I have a simple idea of what the new Brand Malaysia should look like while not taking anything out of the Federal Constitution that has been guaranteed for all Malaysians. I’d certainly go for political honesty and honour as the first target of this rebranding exercise. Why, you may ask?

Simple, I’d say. Because our elected representatives are the ones who can make or break the nation as we have not only seen in Malaysia but also in many other countries. They actually debate and pass legislations that tell us how to be law-abiding and useful citizens while they themselves keep breaking so many laws. And being a public figure, the people watch their actions all the time.

However, looking at the current performance of some in and outside the august house, what we see does not inspire us, instead it makes us wonder how they got into Parliament or state assemblies in the first place. I am not sure if they get forwards on their social media which has politicians as the butt of some really degrading jokes.

Of course a key trait here will include sticking to the party that the people voted you in. No reason or explanation can excuse them for party-hopping. If you do not agree with your party direction, just quit your seat. Here I must single out parties like MCA, MIC, PAS and DAP to an extent where their elected members do not jump parties unlike their counterparts in Sabah, Sarawak, Umno, Bersatu or PKR.

Next, I would go for personal honesty. I am afraid this requires a complete overall of our minds as Malaysians have been taught or made to believe that power, position, qualifications, honourifics and money define success. This became our culture in the last three or four decades. Everyone appeared to be in a rush to acquire these at breakneck speed, forgetting basic values.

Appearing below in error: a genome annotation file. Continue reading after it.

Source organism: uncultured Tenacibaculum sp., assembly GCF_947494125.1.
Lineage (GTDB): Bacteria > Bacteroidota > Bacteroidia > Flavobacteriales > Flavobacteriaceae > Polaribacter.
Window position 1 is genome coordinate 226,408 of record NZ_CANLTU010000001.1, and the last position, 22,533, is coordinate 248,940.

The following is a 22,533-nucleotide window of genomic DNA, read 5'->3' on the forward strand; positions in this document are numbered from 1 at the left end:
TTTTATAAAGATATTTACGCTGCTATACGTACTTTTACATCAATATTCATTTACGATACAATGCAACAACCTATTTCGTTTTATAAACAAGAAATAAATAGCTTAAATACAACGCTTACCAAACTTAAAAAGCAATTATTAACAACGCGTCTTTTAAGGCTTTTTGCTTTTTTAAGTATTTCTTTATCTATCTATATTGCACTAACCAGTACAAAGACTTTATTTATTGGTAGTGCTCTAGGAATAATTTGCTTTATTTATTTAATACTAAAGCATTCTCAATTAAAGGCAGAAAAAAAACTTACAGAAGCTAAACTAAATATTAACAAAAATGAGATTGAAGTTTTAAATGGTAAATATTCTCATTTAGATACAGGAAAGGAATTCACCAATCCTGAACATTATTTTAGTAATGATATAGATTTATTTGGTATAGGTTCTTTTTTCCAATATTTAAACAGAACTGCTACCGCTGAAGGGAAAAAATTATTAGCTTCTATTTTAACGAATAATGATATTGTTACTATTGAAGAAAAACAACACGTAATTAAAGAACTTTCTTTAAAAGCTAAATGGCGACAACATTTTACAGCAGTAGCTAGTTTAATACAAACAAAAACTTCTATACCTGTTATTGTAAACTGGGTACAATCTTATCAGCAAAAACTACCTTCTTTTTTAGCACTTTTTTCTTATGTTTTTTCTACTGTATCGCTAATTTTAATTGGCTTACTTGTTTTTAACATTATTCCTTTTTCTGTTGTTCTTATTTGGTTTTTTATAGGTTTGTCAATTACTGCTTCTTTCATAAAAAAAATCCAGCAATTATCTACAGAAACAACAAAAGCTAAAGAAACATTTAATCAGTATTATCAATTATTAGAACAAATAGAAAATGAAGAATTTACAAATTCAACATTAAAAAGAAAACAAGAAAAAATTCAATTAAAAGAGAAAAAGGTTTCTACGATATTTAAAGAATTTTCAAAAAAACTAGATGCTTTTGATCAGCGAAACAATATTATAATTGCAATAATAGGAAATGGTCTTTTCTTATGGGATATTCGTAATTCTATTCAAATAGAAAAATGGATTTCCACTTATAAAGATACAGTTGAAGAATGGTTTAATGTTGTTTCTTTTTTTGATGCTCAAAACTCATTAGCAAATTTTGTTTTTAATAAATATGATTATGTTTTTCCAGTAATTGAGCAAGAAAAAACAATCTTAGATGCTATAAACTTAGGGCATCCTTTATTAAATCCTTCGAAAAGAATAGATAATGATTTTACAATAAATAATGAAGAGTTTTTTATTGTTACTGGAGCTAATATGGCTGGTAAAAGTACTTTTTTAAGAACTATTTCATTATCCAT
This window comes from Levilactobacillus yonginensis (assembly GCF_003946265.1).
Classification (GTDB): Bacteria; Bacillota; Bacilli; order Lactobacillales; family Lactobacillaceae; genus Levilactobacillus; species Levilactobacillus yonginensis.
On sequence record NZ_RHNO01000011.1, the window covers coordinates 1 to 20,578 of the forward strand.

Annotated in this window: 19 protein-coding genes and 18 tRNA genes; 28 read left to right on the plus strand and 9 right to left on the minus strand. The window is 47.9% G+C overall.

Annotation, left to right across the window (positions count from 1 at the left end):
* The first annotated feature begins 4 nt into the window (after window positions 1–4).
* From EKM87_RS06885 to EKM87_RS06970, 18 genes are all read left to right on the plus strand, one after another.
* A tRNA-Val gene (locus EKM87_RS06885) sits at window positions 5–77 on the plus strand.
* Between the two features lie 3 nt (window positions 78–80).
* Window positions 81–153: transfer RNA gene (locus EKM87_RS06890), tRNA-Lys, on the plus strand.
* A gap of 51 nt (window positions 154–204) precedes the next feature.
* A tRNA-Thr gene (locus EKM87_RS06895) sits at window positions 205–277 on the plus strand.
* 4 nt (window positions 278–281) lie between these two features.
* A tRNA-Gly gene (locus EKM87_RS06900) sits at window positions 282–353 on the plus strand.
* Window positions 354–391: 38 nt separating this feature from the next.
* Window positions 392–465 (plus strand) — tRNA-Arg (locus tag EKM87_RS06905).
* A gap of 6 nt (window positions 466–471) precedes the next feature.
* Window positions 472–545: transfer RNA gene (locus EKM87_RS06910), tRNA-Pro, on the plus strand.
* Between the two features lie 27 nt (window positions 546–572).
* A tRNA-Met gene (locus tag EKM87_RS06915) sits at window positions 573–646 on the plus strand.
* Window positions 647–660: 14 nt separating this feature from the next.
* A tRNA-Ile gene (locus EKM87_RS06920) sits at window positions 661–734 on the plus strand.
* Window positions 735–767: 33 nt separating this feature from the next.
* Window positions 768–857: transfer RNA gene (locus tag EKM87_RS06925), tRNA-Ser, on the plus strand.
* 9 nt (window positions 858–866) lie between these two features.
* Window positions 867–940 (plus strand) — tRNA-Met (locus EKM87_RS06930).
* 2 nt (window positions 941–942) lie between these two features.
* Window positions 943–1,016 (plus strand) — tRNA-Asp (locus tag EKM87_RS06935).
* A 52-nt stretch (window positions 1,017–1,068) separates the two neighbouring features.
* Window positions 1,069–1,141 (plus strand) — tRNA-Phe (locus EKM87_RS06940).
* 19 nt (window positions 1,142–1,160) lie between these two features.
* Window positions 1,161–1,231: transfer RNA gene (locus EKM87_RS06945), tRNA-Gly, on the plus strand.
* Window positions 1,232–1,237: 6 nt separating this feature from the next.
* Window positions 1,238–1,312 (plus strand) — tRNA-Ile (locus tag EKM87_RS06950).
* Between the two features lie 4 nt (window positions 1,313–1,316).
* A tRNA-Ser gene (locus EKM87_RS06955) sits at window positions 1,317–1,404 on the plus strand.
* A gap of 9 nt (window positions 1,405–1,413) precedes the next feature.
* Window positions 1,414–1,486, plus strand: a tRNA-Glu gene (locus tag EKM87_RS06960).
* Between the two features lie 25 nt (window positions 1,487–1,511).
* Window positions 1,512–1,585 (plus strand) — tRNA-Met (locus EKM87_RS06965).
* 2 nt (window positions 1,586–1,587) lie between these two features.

Soon, they found that corruption was the easiest way as it was no secret that money could buy titles, degrees, power, political allegiance and social status. Paying for fake degrees, outsourcing thesis writing to ghost writers and obtaining fake online degrees from abroad became a trade for some. Some shamelessly opted for this, deciding that hard work did not pay.

Even as I write this now, a deputy minister who has been accused of having a fake degree has not responded to this allegation. Then again some ministers in the Pakatan Harapan government too were guilty of this and never had the honour to apologise and come clean.

This new Brand Malaysia must also include a deep sense of gratitude in each and every one of us for enjoying the good life in Malaysia, which is not only a blessing from the Almighty (whatever you may call Him) but a result of the blood, sweat and tears spilled by our forefathers while toiling to build this great nation. No one had a free ride I must say. All worked hard and contributed in more ways than one.

With gratitude, we acknowledge the goodness in our lives and it helps us feel more positive emotions, relish good experiences, deal with adversity and build strong relationships. Remember, we have all had teachers from all races who taught us to be good human beings while in school or college. I am till today extremely grateful to my school teachers Cikgu Azman, Mr Leong Kit Hoong and Mr S.A Lingam.

And of course, national policies that are colour blind are an integral part to make the new Brand Malaysia effective and respected globally. Notwithstanding constitutional safeguards for a certain race and religion, there may be a need for whoever is in power to think outside the box to keep Malaysian brains home. With this quality and commitment, we can surely go back to where we were decades ago.

Am I dreaming of a Utopia here? Well, maybe. But I am sure I am not the only one who wants to see this dream come true. Because I see Malaysians of all races expressing disgust at the way race and religion are currently being used shamelessly for political power.

Many are openly saying that they have given up. But I choose to be an eternal optimist.

K. Parkaran was a deputy editor at The Star and producer at Aljazeera TV. The views expressed here are solely his own.